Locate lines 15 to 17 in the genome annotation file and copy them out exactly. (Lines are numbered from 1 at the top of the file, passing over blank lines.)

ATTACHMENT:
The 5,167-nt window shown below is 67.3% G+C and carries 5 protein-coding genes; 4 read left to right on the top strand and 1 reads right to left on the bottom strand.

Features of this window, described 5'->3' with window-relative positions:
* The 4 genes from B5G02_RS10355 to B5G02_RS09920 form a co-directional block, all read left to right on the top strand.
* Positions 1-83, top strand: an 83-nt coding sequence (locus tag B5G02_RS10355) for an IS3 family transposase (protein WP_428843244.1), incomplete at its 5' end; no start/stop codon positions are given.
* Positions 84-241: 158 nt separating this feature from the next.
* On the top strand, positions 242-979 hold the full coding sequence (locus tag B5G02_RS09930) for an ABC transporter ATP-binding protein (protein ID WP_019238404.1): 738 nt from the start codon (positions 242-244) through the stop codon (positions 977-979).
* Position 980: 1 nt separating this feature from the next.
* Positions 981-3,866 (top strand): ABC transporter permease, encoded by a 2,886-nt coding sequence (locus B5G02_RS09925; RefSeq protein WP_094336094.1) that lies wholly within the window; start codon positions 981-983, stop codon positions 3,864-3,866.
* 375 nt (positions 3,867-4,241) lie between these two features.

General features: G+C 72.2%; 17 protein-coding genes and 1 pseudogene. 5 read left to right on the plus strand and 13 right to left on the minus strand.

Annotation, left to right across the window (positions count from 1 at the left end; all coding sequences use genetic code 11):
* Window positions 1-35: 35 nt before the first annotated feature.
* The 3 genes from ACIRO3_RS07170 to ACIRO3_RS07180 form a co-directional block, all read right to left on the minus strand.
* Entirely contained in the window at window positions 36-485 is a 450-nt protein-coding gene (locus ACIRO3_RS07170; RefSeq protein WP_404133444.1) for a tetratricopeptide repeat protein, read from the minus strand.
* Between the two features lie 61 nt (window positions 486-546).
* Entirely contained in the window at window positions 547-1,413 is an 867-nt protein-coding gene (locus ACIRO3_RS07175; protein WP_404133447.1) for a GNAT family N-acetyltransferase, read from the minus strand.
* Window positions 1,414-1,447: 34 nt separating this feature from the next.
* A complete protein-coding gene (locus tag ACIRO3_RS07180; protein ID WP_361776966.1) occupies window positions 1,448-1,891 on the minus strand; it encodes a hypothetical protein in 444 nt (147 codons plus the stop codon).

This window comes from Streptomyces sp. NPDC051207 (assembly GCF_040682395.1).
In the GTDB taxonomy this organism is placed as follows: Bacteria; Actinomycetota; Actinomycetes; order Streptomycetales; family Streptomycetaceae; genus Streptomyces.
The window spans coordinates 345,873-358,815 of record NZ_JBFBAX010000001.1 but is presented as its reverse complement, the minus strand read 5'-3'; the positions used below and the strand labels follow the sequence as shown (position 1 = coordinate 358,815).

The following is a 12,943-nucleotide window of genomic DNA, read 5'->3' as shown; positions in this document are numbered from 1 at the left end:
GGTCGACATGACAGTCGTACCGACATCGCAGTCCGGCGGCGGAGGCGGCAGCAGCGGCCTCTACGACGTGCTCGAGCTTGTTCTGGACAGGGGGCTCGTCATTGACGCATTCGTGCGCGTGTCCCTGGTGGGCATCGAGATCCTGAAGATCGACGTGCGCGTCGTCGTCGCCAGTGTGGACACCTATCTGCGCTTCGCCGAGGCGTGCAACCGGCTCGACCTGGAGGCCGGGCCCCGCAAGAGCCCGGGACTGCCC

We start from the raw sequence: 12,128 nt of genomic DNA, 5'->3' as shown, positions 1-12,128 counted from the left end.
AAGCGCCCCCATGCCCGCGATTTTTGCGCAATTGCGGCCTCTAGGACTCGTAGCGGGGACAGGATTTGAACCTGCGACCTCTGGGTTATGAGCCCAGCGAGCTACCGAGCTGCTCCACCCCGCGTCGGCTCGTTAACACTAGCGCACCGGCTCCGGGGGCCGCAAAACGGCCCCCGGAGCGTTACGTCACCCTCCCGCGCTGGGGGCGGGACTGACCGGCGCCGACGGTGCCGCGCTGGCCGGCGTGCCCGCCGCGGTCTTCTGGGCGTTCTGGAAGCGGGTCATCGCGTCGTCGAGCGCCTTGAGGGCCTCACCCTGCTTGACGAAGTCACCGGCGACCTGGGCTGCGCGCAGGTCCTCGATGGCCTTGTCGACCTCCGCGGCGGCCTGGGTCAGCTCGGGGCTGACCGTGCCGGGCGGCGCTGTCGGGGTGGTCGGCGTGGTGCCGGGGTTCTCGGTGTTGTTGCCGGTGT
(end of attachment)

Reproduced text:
* Between the two features lie 61 nt (window positions 486-546).
* Entirely contained in the window at window positions 547-1,413 is an 867-nt protein-coding gene (locus ACIRO3_RS07175; protein WP_404133447.1) for a GNAT family N-acetyltransferase, read from the minus strand.
* Window positions 1,414-1,447: 34 nt separating this feature from the next.